Posts Tagged ‘China’
Riding a bike can be a good way to get out and get some fresh air – unless of course the air outside isn’t all that fresh. In places like China the air can be quite bad. Mike Andrews of New Castle in the U.K. visited China and realized there was a solution – ride a bike with a large air filter that could help clean the air while riding. He is now developing an electrical generator that can suck in bad air and produces cleaner air.
The key word is cleaner as this can only do so much. But imagine if China could get more cyclists using pedal power to clean the air? It would almost make it breathable.
[Via SeaCoast Online: New spin for bicycle: filtering air pollution]
How big will Giant become? If analyst predictions are to be believed the Giant in cycling could become a whole lot bigger. Giant Manufacturing Co. is the world’s largest maker of bicycles by sales, and according to Bloomberg News this week is looking at the expanding Chinese market.
While China has long had a bicycle culture, much of it has relied on low-end bicycles, but rising incomes and greater awareness about fitness are sell pricier models. This trend ironically comes just as automobiles gain popularity in the increasing upscale nation. Read the rest of this entry »
The Dutch love their bicycles and they also know how to make excellent use of space. So much so that the the NL Architects have come up with an interesting bicycle club building that will put a velodrome on the roof. This solves a space problem, but also makes excellent use of the space. One catch is that you won’t head to the Netherlands to ride this track, as it is being designed for use in South China. The building with the velodrome roof could actually see construction in the next year.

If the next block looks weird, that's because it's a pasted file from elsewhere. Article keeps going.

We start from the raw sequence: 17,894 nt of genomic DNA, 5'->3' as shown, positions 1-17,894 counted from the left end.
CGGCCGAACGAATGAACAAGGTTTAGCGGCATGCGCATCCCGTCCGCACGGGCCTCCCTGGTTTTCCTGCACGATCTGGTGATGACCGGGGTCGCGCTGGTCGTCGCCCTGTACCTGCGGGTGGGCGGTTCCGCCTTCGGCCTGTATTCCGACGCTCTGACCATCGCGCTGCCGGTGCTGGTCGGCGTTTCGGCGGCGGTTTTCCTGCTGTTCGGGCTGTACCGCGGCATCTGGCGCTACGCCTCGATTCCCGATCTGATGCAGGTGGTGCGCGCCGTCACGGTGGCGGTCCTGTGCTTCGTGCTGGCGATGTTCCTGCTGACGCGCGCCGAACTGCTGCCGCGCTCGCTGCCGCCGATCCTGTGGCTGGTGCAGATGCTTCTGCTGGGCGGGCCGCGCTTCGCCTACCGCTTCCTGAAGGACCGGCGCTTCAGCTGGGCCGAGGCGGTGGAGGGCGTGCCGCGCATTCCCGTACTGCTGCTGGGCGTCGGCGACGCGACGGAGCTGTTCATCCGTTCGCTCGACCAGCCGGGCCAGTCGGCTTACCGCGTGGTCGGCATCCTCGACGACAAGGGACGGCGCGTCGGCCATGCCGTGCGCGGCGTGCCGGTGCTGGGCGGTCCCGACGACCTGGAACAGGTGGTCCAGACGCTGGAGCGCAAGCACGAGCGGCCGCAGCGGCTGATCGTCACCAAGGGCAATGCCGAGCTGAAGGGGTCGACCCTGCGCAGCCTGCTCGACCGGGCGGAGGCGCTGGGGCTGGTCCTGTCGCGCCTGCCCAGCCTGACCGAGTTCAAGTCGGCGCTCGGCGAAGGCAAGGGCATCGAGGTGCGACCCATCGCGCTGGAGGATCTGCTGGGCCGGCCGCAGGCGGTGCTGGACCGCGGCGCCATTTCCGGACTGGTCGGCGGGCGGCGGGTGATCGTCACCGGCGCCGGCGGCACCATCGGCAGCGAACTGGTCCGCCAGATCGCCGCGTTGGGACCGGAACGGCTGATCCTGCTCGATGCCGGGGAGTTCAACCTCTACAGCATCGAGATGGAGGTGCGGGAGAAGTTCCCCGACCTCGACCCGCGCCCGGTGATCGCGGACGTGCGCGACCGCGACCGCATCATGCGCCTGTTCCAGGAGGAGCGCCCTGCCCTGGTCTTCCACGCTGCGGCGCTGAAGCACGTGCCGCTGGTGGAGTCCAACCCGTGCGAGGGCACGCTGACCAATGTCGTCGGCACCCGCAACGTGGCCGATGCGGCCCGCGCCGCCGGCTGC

NL Architects Official Website
Electric powered bicycles are helping people commute, but the technology is finally seeing a major shift in the development of the lithium battery industry, reports BusinessInsider. This addresses one of the dirty little secrets of the so-called green technology of electric bikes. At present, a fact which is widely reported, is that the majority of bicycles in the developing world rely on the route are dirty sealed lead acid batteries, rather than the cleaner – and more environmentally friendly – lithium batteries.
According to a recent report from Pike Research, the global market for electric bicycles will climb at an estimated compound annual growth rate of more than seven percent over the next six years, and annual sales of electric bikes will pass 47 million by 2018. Read the rest of this entry »
Years ago, before the advent of clothes dryers, people would use clothesline to hang their laundry. No doubt in cities the clothing didn’t get all that clean considering the smoke and pollution in the air, and yet in China there seems to be new development that could bring back the clotheslines.
Chinese developers Mingce Long and Deyong Wu have created a new coating, one that combines titanium dioxide and nitrogen, which is applied to cotton clothing and when exposed to the sun can actually clean the clothes. The treatment can even stay intact after traditional washing and drying. Read the rest of this entry »
Anyone who knows me is aware of my bike obsession. Riding and building them with an occasional race in mind is what I like to do. As the seasons change and fall arrives, I begin my yearly bike audit. This includes assessing the bikes that I have, and then determining what major service needs to be performed on them, as well as which bike I would like to replace. This year is no different, or so it seemed. With plans in the works to build a new tandem for my wife and me, along with the consideration of a full-suspension cross country bike, the possibility of building a snow bike and the desire to replace my 26-inch wheeled single speed mountain bike with a 29er version, all of these bikes have left me considering quite a few options with regards to components. Additionally, when I assemble a new bike it is often from the frame up. Rarely do I ever buy a complete bike. While I have nothing against complete bikes, I am pretty particular about the components.